Voters throughout Lauderdale County will go to the polls Aug. 27 to vote on millage tax renewals that have been on the books since 1954.

The Lauderdale County Commission will put on the special election.

The 11-mill renewal tax affects both the Florence and Lauderdale County school systems.

The taxes, which are on a 30-year voting cycle, were last voted on in 1993.

County and city voters will each have three taxes on the ballot — a 5.2-mill tax and a 1.8-mill tax that is shared by both school districts, and a 4-mill district tax.

Florence schools operate on 25 mills while Lauderdale County has 18 mills.

One mill in Lauderdale County generates $527,000 while a mill in Florence generates $358,000.

All together, the taxes generate $5.8 million for Lauderdale County schools and $3.9 million for Florence.

Lauderdale's annual education budget is $82 million, while Florence's is $53 million, which includes additional funds not generated by local millage rates.

Florence Schools Superintendent Jimmy Shaw said such elections with a single issue are good for voters in that there aren't other distractions to cloud their focus.

"Historically, when you look at elections, it's better to have a singular issue for voters to decide because its doesn't get lost in the shuffle," Shaw said.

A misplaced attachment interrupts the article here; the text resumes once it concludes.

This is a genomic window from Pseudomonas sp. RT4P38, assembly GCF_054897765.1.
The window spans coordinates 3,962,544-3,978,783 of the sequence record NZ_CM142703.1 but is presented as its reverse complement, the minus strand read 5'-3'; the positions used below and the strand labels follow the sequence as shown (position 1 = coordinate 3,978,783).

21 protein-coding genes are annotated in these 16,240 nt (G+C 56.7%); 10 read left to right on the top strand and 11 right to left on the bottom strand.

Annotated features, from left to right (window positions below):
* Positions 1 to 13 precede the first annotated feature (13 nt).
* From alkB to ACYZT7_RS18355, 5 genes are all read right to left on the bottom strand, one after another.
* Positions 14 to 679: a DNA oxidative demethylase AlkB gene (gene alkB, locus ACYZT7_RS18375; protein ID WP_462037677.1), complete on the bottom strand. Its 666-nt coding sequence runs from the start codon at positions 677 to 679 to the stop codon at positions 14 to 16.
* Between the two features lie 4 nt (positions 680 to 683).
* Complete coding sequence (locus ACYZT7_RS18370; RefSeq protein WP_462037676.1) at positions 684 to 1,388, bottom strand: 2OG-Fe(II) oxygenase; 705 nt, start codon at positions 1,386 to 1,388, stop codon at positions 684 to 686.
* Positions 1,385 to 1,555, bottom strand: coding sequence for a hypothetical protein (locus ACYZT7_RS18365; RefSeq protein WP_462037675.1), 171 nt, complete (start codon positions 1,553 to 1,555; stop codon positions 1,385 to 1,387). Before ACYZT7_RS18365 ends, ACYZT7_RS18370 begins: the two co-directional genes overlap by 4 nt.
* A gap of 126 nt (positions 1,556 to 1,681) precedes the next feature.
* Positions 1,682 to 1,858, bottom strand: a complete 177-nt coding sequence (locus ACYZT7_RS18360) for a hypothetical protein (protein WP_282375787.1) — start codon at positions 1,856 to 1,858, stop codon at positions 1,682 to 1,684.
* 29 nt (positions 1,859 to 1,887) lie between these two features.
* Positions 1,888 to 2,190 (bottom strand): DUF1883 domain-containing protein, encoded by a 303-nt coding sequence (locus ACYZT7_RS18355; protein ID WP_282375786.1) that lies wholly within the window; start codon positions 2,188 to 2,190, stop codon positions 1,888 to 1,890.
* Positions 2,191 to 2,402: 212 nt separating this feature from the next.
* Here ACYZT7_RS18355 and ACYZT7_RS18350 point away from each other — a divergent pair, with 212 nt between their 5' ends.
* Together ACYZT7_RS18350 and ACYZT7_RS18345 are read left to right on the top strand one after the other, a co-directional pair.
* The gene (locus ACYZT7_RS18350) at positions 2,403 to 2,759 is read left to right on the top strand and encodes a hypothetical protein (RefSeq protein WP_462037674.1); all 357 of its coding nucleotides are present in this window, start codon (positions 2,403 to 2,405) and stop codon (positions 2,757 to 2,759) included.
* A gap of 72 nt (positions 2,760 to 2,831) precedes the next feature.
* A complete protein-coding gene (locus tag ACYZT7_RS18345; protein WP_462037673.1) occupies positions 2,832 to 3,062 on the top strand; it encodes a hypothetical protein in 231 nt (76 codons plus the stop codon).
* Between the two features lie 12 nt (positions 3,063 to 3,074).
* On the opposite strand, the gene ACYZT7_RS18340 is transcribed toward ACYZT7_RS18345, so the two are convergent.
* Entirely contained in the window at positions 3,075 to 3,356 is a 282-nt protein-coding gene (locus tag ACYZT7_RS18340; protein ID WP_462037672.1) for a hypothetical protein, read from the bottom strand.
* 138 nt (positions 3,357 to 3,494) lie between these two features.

He added that the funding generated from the millage is crucial for the system's operation.

"In part, the money this millage generates is the reason we have 40 local teacher units," Shaw said, adding it provides for the extras in the system that benefit students, such as additional fine arts, career technical and foreign language offerings. "We can't be the Florence City Schools people have come to know us as without this money."

Shaw said that if the measure fails, cuts will have to be made as more than 90 percent of the system's budget is tied up in personnel costs.

"We can't stress enough that this isn't new money we're seeking," Shaw said of the vote. 

Lauderdale County Chief Schools Financial Officer Sherry Langley said the loss of such long-standing revenues would be devastating.

"It would be detrimental to the school system, a huge blow, and employees would have to be let go and capital projects put on hold," she said. "There would be no way around it."


(1) comment

Laura Martin

Maybe the city of Florence can give them some of their revenue from that last tax increase they snuck in there!

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